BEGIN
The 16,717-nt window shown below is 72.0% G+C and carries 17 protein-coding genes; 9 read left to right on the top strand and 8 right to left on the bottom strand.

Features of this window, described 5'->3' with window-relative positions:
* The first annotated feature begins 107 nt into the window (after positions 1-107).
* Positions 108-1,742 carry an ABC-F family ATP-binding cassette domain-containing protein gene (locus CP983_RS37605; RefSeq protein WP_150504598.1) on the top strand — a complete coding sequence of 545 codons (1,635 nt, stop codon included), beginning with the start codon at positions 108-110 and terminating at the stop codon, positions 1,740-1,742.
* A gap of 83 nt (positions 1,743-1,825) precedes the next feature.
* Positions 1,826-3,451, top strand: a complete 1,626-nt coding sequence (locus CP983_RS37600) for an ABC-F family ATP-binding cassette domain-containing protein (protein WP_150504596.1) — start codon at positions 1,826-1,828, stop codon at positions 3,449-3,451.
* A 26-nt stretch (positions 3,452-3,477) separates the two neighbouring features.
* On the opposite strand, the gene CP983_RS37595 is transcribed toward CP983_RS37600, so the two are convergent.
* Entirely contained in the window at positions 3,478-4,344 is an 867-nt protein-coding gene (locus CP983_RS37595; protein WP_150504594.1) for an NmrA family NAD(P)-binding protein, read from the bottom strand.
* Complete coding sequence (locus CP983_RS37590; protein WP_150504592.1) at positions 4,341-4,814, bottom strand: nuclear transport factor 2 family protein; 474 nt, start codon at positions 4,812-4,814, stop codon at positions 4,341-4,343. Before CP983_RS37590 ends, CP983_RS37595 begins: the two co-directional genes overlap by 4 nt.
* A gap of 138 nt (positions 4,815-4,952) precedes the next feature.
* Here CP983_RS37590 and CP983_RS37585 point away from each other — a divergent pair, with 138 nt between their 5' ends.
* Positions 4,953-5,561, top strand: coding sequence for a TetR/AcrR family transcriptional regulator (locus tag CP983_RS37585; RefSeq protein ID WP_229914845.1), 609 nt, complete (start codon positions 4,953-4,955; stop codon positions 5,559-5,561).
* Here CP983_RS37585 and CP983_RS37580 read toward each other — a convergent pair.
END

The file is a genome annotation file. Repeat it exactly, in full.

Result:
The 16,717-nt window shown below is 72.0% G+C and carries 17 protein-coding genes; 9 read left to right on the top strand and 8 right to left on the bottom strand.

Features of this window, described 5'->3' with window-relative positions:
* The first annotated feature begins 107 nt into the window (after positions 1-107).
* Positions 108-1,742 carry an ABC-F family ATP-binding cassette domain-containing protein gene (locus CP983_RS37605; RefSeq protein WP_150504598.1) on the top strand — a complete coding sequence of 545 codons (1,635 nt, stop codon included), beginning with the start codon at positions 108-110 and terminating at the stop codon, positions 1,740-1,742.
* A gap of 83 nt (positions 1,743-1,825) precedes the next feature.
* Positions 1,826-3,451, top strand: a complete 1,626-nt coding sequence (locus CP983_RS37600) for an ABC-F family ATP-binding cassette domain-containing protein (protein WP_150504596.1) — start codon at positions 1,826-1,828, stop codon at positions 3,449-3,451.
* A 26-nt stretch (positions 3,452-3,477) separates the two neighbouring features.
* On the opposite strand, the gene CP983_RS37595 is transcribed toward CP983_RS37600, so the two are convergent.
* Entirely contained in the window at positions 3,478-4,344 is an 867-nt protein-coding gene (locus CP983_RS37595; protein WP_150504594.1) for an NmrA family NAD(P)-binding protein, read from the bottom strand.
* Complete coding sequence (locus CP983_RS37590; protein WP_150504592.1) at positions 4,341-4,814, bottom strand: nuclear transport factor 2 family protein; 474 nt, start codon at positions 4,812-4,814, stop codon at positions 4,341-4,343. Before CP983_RS37590 ends, CP983_RS37595 begins: the two co-directional genes overlap by 4 nt.
* A gap of 138 nt (positions 4,815-4,952) precedes the next feature.
* Here CP983_RS37590 and CP983_RS37585 point away from each other — a divergent pair, with 138 nt between their 5' ends.
* Positions 4,953-5,561, top strand: coding sequence for a TetR/AcrR family transcriptional regulator (locus tag CP983_RS37585; RefSeq protein ID WP_229914845.1), 609 nt, complete (start codon positions 4,953-4,955; stop codon positions 5,559-5,561).
* Here CP983_RS37585 and CP983_RS37580 read toward each other — a convergent pair.